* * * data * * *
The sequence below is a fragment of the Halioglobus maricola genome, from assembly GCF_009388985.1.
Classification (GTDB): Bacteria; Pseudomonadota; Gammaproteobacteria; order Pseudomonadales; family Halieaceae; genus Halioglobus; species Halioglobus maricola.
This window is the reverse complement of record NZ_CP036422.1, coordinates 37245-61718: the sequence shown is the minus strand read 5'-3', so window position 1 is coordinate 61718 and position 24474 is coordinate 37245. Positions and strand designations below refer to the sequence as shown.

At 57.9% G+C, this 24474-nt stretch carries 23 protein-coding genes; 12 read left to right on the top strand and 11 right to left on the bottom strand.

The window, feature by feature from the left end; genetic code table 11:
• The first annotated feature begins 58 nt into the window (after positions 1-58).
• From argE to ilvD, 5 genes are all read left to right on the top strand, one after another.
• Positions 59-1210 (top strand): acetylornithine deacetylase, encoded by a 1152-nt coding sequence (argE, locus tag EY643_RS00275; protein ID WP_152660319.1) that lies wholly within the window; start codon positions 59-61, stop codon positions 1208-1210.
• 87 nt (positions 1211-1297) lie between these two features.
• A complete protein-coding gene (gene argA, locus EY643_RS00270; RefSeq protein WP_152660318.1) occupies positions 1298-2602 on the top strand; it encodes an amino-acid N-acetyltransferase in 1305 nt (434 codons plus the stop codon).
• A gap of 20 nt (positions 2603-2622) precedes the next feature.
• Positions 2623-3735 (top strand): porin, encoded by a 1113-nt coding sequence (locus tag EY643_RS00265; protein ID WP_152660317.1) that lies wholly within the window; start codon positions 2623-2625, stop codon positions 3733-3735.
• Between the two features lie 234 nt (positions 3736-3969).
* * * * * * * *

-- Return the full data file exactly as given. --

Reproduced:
The sequence below is a fragment of the Halioglobus maricola genome, from assembly GCF_009388985.1.
Classification (GTDB): Bacteria; Pseudomonadota; Gammaproteobacteria; order Pseudomonadales; family Halieaceae; genus Halioglobus; species Halioglobus maricola.
This window is the reverse complement of record NZ_CP036422.1, coordinates 37245-61718: the sequence shown is the minus strand read 5'-3', so window position 1 is coordinate 61718 and position 24474 is coordinate 37245. Positions and strand designations below refer to the sequence as shown.

At 57.9% G+C, this 24474-nt stretch carries 23 protein-coding genes; 12 read left to right on the top strand and 11 right to left on the bottom strand.

The window, feature by feature from the left end; genetic code table 11:
• The first annotated feature begins 58 nt into the window (after positions 1-58).
• From argE to ilvD, 5 genes are all read left to right on the top strand, one after another.
• Positions 59-1210 (top strand): acetylornithine deacetylase, encoded by a 1152-nt coding sequence (argE, locus tag EY643_RS00275; protein ID WP_152660319.1) that lies wholly within the window; start codon positions 59-61, stop codon positions 1208-1210.
• 87 nt (positions 1211-1297) lie between these two features.
• A complete protein-coding gene (gene argA, locus EY643_RS00270; RefSeq protein WP_152660318.1) occupies positions 1298-2602 on the top strand; it encodes an amino-acid N-acetyltransferase in 1305 nt (434 codons plus the stop codon).
• A gap of 20 nt (positions 2603-2622) precedes the next feature.
• Positions 2623-3735 (top strand): porin, encoded by a 1113-nt coding sequence (locus tag EY643_RS00265; protein ID WP_152660317.1) that lies wholly within the window; start codon positions 2623-2625, stop codon positions 3733-3735.
• Between the two features lie 234 nt (positions 3736-3969).